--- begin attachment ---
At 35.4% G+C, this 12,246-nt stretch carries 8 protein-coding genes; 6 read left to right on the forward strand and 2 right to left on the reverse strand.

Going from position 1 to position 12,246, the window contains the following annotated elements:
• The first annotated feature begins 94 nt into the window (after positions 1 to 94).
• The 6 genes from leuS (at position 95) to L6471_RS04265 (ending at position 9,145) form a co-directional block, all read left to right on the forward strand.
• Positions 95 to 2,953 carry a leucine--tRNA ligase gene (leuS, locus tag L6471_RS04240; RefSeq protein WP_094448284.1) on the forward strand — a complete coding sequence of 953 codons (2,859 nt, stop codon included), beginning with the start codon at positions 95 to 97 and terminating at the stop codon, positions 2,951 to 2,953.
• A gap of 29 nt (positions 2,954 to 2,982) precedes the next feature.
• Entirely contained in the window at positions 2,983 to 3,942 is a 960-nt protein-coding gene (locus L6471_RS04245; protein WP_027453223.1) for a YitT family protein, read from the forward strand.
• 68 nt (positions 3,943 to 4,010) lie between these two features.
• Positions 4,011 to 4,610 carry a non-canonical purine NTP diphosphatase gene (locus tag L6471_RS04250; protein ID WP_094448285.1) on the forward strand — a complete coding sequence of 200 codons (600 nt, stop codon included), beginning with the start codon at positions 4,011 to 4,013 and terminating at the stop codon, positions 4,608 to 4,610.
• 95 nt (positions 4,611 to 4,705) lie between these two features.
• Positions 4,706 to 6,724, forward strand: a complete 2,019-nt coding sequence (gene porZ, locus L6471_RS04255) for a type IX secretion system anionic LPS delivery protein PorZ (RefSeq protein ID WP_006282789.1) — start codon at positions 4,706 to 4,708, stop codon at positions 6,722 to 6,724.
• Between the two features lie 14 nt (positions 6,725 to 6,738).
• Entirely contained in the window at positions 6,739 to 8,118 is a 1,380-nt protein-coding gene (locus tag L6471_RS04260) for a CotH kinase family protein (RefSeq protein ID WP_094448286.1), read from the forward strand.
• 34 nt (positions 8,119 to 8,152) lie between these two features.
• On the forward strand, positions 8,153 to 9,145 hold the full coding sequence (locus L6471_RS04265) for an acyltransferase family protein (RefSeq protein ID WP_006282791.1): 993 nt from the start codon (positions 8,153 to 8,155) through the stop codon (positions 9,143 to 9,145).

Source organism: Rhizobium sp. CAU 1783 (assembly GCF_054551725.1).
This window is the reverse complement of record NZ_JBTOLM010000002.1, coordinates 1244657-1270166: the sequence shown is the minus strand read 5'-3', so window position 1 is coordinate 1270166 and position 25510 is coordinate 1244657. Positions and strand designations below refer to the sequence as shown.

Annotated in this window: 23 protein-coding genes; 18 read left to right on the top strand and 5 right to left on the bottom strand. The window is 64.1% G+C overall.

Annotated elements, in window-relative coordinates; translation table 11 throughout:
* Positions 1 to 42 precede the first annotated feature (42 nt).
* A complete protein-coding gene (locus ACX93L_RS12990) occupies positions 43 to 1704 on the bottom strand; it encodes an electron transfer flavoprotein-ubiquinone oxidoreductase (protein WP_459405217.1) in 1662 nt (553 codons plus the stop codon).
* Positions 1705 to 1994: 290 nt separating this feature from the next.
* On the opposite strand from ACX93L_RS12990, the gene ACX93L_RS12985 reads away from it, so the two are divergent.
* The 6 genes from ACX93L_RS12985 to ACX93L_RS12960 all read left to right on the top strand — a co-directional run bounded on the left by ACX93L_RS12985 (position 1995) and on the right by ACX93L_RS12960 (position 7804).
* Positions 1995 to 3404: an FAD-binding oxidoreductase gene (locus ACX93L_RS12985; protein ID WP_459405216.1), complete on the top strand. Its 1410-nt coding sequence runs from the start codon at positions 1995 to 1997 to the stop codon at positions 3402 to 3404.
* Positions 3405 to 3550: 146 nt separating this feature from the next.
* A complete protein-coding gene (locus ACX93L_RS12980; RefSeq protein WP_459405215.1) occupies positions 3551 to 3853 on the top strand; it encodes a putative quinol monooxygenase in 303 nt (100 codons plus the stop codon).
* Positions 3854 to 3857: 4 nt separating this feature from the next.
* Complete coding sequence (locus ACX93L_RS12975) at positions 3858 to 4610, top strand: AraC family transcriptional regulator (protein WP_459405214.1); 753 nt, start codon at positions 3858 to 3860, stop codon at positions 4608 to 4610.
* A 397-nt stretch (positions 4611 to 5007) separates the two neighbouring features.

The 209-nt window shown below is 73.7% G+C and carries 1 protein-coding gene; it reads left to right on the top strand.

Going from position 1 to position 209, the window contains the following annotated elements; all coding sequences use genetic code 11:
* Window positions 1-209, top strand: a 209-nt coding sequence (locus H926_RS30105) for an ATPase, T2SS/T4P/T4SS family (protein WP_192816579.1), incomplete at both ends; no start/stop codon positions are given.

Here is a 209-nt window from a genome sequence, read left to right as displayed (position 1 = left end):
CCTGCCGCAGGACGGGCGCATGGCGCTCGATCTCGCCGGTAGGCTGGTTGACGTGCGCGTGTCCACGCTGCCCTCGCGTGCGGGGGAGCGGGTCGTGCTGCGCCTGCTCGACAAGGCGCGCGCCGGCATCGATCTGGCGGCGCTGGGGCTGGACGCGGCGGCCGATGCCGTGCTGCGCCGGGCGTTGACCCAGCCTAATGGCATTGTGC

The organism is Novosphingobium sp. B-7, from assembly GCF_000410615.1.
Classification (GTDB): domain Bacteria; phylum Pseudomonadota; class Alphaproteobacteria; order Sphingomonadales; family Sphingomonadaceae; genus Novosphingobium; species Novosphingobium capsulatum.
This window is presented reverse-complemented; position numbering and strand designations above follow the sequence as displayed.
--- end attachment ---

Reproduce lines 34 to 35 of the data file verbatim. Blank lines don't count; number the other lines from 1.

Here is a 209-nt window from a genome sequence, read left to right as displayed (position 1 = left end):
CCTGCCGCAGGACGGGCGCATGGCGCTCGATCTCGCCGGTAGGCTGGTTGACGTGCGCGTGTCCACGCTGCCCTCGCGTGCGGGGGAGCGGGTCGTGCTGCGCCTGCTCGACAAGGCGCGCGCCGGCATCGATCTGGCGGCGCTGGGGCTGGACGCGGCGGCCGATGCCGTGCTGCGCCGGGCGTTGACCCAGCCTAATGGCATTGTGC